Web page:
4. Ron, I believe you should always have an antagonist who is invested in ‘getting’ your protagonist. The more powerful the antagonist the more abundant the henchmen, but he or she should be the driving force behind them.
    The most successful dystopian fiction selling today, gives the enemy a face. I’m not going to comment on ‘Atlas Shrugged’ because it’s silly to compare fiction written many years ago with what people enjoy reading now.
    As mentioned, one of my favourite examples of a successful antagonist in this genre in film is Mr Smith in ‘The Matrix’.
    President Snow in ‘The Hunger Games’ is also an excellent example. The books would be so much weaker without him.
    ~Amanda Patterson

  5. Liked the tips very much! Thanks! @Ron Estrada, interesting idea. Perhaps you can give the enemy a collective name ie CIA or simply say Washington or Parliament in the sense that there is a collective blame if not a singular representative. Clooney’s Syriana created that sense of menace lurking behind the columns and corridors of power.

  6. Good point, Amanda. I think “driving force” is the key term. Taking Hunger Games as the example. President Snow is rarely seen, but his presence is always felt. It’s clearly understood that he’s the motivating factor behind Katniss’ troubles. The “face” of Snow is the career from district 1. I think I see my connection now. I have a face on the ground, I just need to maintain the presence of the antagonist, whether he is actually present in the scenes or not. Hitler never stepped on a battlefield, but ask any soldier who the enemy was…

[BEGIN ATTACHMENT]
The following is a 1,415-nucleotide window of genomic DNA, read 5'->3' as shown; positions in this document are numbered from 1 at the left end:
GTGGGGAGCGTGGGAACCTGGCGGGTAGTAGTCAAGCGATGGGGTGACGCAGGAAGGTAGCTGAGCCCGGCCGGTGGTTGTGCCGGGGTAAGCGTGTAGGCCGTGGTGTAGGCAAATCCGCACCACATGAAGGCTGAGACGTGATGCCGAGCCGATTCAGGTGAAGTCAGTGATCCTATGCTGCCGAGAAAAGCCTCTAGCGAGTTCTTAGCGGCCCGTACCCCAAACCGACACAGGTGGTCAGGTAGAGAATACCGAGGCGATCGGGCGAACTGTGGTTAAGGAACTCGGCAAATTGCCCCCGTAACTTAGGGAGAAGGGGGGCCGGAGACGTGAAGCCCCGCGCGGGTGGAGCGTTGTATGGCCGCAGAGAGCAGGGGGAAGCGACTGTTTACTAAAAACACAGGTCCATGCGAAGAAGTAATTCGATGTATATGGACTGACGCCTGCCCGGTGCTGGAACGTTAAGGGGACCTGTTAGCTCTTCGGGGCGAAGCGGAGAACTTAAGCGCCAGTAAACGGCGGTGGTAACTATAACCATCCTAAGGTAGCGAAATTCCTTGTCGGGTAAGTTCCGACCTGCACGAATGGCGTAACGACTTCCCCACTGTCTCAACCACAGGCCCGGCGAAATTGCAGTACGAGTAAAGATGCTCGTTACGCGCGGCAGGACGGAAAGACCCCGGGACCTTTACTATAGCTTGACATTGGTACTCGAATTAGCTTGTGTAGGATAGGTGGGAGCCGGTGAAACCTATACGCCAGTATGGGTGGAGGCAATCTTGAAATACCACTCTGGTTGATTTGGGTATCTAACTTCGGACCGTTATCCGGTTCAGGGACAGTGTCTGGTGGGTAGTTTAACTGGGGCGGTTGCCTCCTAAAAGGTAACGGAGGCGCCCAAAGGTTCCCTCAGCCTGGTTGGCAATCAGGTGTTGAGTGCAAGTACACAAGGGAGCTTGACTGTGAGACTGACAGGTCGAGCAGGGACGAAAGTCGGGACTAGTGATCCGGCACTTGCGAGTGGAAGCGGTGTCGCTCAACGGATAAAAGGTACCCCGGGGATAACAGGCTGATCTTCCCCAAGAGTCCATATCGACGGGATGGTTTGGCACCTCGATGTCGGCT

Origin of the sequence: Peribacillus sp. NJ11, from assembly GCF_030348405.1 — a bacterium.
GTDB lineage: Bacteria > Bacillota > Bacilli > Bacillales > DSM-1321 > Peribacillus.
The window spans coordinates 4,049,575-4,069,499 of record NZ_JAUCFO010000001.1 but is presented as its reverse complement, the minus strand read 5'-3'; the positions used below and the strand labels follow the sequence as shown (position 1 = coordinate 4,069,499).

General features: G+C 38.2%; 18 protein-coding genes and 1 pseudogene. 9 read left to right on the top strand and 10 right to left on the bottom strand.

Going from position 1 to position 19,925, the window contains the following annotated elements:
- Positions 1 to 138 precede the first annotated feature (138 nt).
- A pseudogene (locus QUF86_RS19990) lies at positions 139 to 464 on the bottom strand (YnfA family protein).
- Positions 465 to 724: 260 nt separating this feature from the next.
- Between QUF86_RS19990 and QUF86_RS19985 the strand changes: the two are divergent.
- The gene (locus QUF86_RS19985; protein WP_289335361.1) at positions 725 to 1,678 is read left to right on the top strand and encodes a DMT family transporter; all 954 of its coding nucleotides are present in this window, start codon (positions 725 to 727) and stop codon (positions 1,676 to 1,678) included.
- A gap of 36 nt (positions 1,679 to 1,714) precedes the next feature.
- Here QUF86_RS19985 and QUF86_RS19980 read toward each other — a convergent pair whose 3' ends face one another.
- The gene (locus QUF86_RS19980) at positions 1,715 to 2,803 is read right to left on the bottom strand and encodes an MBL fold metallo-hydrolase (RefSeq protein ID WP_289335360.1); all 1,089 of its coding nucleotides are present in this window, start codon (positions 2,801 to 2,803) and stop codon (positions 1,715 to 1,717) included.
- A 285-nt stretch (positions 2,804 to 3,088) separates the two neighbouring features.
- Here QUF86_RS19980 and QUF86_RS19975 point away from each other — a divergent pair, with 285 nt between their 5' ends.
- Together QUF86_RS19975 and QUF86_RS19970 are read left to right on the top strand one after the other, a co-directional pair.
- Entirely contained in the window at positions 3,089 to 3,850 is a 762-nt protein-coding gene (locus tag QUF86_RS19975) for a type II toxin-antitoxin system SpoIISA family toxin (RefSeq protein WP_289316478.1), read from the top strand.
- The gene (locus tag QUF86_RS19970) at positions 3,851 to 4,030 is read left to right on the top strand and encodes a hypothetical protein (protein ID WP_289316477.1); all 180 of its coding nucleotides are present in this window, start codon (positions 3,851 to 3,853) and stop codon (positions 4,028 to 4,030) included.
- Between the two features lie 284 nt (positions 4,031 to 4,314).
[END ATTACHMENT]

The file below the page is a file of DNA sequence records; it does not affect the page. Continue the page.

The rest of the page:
7. I have to disagree with #5. “A plot is not a character battling the elements, or society, or a life condition.”

    Yep, it certainly can be. Let’s not forget the five basic types of conflict:

    Man vs. Man
    Man vs. Nature
    Man vs. God or the supernatural
    Man vs. Society
    Man vs. Himself

    Any of those things can rise up against the protagonist’s story goal and be a completely valid source of conflict. It’s not written anywhere that all stories have to have man against man conflict. That’s presumptuous, don’t you think?